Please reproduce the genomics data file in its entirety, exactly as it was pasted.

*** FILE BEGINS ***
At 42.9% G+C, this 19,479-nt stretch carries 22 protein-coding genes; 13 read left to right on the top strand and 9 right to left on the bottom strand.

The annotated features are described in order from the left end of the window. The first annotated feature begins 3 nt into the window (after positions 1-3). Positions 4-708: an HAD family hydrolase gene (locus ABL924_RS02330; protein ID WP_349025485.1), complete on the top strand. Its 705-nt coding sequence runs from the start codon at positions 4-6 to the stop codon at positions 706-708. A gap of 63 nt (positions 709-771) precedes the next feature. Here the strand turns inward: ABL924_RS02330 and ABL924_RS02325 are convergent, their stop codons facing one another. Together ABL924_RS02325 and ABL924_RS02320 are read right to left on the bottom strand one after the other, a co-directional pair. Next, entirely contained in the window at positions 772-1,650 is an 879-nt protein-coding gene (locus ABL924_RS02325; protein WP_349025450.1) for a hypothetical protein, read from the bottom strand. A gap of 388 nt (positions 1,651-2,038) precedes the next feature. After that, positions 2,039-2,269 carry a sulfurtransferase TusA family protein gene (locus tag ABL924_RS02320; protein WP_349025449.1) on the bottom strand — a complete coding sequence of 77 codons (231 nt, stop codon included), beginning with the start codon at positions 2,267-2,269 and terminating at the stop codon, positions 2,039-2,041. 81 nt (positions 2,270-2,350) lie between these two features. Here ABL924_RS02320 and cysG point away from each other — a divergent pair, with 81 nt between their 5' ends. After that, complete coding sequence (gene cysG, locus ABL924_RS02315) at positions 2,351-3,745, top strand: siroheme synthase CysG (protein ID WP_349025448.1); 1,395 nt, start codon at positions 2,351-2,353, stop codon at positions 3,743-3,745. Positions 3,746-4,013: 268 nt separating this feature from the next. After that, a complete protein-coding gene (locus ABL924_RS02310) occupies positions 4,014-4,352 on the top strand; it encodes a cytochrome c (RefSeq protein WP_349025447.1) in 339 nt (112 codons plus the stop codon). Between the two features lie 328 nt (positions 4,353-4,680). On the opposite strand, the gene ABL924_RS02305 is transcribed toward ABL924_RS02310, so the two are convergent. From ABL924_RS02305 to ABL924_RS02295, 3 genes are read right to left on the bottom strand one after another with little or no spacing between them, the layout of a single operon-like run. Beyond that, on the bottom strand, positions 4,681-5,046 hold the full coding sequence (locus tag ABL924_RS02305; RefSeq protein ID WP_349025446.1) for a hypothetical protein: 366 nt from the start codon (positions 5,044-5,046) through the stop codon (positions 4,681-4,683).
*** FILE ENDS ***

At 42.9% G+C, this 19,479-nt stretch carries 22 protein-coding genes; 13 read left to right on the top strand and 9 right to left on the bottom strand.

The annotated features are described in order from the left end of the window. The first annotated feature begins 3 nt into the window (after positions 1-3). Positions 4-708: an HAD family hydrolase gene (locus ABL924_RS02330; protein ID WP_349025485.1), complete on the top strand. Its 705-nt coding sequence runs from the start codon at positions 4-6 to the stop codon at positions 706-708. A gap of 63 nt (positions 709-771) precedes the next feature. Here the strand turns inward: ABL924_RS02330 and ABL924_RS02325 are convergent, their stop codons facing one another. Together ABL924_RS02325 and ABL924_RS02320 are read right to left on the bottom strand one after the other, a co-directional pair. Next, entirely contained in the window at positions 772-1,650 is an 879-nt protein-coding gene (locus ABL924_RS02325; protein WP_349025450.1) for a hypothetical protein, read from the bottom strand. A gap of 388 nt (positions 1,651-2,038) precedes the next feature. After that, positions 2,039-2,269 carry a sulfurtransferase TusA family protein gene (locus tag ABL924_RS02320; protein WP_349025449.1) on the bottom strand — a complete coding sequence of 77 codons (231 nt, stop codon included), beginning with the start codon at positions 2,267-2,269 and terminating at the stop codon, positions 2,039-2,041. 81 nt (positions 2,270-2,350) lie between these two features. Here ABL924_RS02320 and cysG point away from each other — a divergent pair, with 81 nt between their 5' ends. After that, complete coding sequence (gene cysG, locus ABL924_RS02315) at positions 2,351-3,745, top strand: siroheme synthase CysG (protein ID WP_349025448.1); 1,395 nt, start codon at positions 2,351-2,353, stop codon at positions 3,743-3,745. Positions 3,746-4,013: 268 nt separating this feature from the next. After that, a complete protein-coding gene (locus ABL924_RS02310) occupies positions 4,014-4,352 on the top strand; it encodes a cytochrome c (RefSeq protein WP_349025447.1) in 339 nt (112 codons plus the stop codon). Between the two features lie 328 nt (positions 4,353-4,680). On the opposite strand, the gene ABL924_RS02305 is transcribed toward ABL924_RS02310, so the two are convergent. From ABL924_RS02305 to ABL924_RS02295, 3 genes are read right to left on the bottom strand one after another with little or no spacing between them, the layout of a single operon-like run. Beyond that, on the bottom strand, positions 4,681-5,046 hold the full coding sequence (locus tag ABL924_RS02305; RefSeq protein ID WP_349025446.1) for a hypothetical protein: 366 nt from the start codon (positions 5,044-5,046) through the stop codon (positions 4,681-4,683).